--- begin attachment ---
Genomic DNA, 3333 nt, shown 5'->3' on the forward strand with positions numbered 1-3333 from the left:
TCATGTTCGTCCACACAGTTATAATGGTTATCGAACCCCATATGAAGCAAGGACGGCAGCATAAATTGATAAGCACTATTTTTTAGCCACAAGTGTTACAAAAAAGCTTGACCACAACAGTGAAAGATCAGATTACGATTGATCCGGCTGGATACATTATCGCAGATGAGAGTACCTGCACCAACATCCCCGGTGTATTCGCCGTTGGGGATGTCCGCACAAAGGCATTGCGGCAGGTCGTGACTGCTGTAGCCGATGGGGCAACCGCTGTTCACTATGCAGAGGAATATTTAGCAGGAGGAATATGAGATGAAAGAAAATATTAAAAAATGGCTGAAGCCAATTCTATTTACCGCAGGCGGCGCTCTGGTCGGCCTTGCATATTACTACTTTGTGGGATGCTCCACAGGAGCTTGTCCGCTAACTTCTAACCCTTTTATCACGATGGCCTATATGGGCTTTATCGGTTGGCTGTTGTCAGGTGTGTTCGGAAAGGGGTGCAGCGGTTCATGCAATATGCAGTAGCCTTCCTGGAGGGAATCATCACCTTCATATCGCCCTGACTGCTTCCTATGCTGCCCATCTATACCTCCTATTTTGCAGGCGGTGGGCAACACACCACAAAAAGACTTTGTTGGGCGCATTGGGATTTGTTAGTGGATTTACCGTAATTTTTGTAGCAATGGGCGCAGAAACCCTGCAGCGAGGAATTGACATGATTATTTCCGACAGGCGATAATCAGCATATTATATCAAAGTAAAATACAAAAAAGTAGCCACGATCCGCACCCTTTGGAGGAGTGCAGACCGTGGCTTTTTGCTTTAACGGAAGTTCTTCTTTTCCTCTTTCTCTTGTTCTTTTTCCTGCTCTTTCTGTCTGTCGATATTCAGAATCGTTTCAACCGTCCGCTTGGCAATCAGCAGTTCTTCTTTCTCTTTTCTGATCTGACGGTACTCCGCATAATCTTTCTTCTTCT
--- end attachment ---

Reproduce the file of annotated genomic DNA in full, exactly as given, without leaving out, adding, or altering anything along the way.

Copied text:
Genomic DNA, 3333 nt, shown 5'->3' on the forward strand with positions numbered 1-3333 from the left:
TCATGTTCGTCCACACAGTTATAATGGTTATCGAACCCCATATGAAGCAAGGACGGCAGCATAAATTGATAAGCACTATTTTTTAGCCACAAGTGTTACAAAAAAGCTTGACCACAACAGTGAAAGATCAGATTACGATTGATCCGGCTGGATACATTATCGCAGATGAGAGTACCTGCACCAACATCCCCGGTGTATTCGCCGTTGGGGATGTCCGCACAAAGGCATTGCGGCAGGTCGTGACTGCTGTAGCCGATGGGGCAACCGCTGTTCACTATGCAGAGGAATATTTAGCAGGAGGAATATGAGATGAAAGAAAATATTAAAAAATGGCTGAAGCCAATTCTATTTACCGCAGGCGGCGCTCTGGTCGGCCTTGCATATTACTACTTTGTGGGATGCTCCACAGGAGCTTGTCCGCTAACTTCTAACCCTTTTATCACGATGGCCTATATGGGCTTTATCGGTTGGCTGTTGTCAGGTGTGTTCGGAAAGGGGTGCAGCGGTTCATGCAATATGCAGTAGCCTTCCTGGAGGGAATCATCACCTTCATATCGCCCTGACTGCTTCCTATGCTGCCCATCTATACCTCCTATTTTGCAGGCGGTGGGCAACACACCACAAAAAGACTTTGTTGGGCGCATTGGGATTTGTTAGTGGATTTACCGTAATTTTTGTAGCAATGGGCGCAGAAACCCTGCAGCGAGGAATTGACATGATTATTTCCGACAGGCGATAATCAGCATATTATATCAAAGTAAAATACAAAAAAGTAGCCACGATCCGCACCCTTTGGAGGAGTGCAGACCGTGGCTTTTTGCTTTAACGGAAGTTCTTCTTTTCCTCTTTCTCTTGTTCTTTTTCCTGCTCTTTCTGTCTGTCGATATTCAGAATCGTTTCAACCGTCCGCTTGGCAATCAGCAGTTCTTCTTTCTCTTTTCTGATCTGACGGTACTCCGCATAATCTTTCTTCTTCT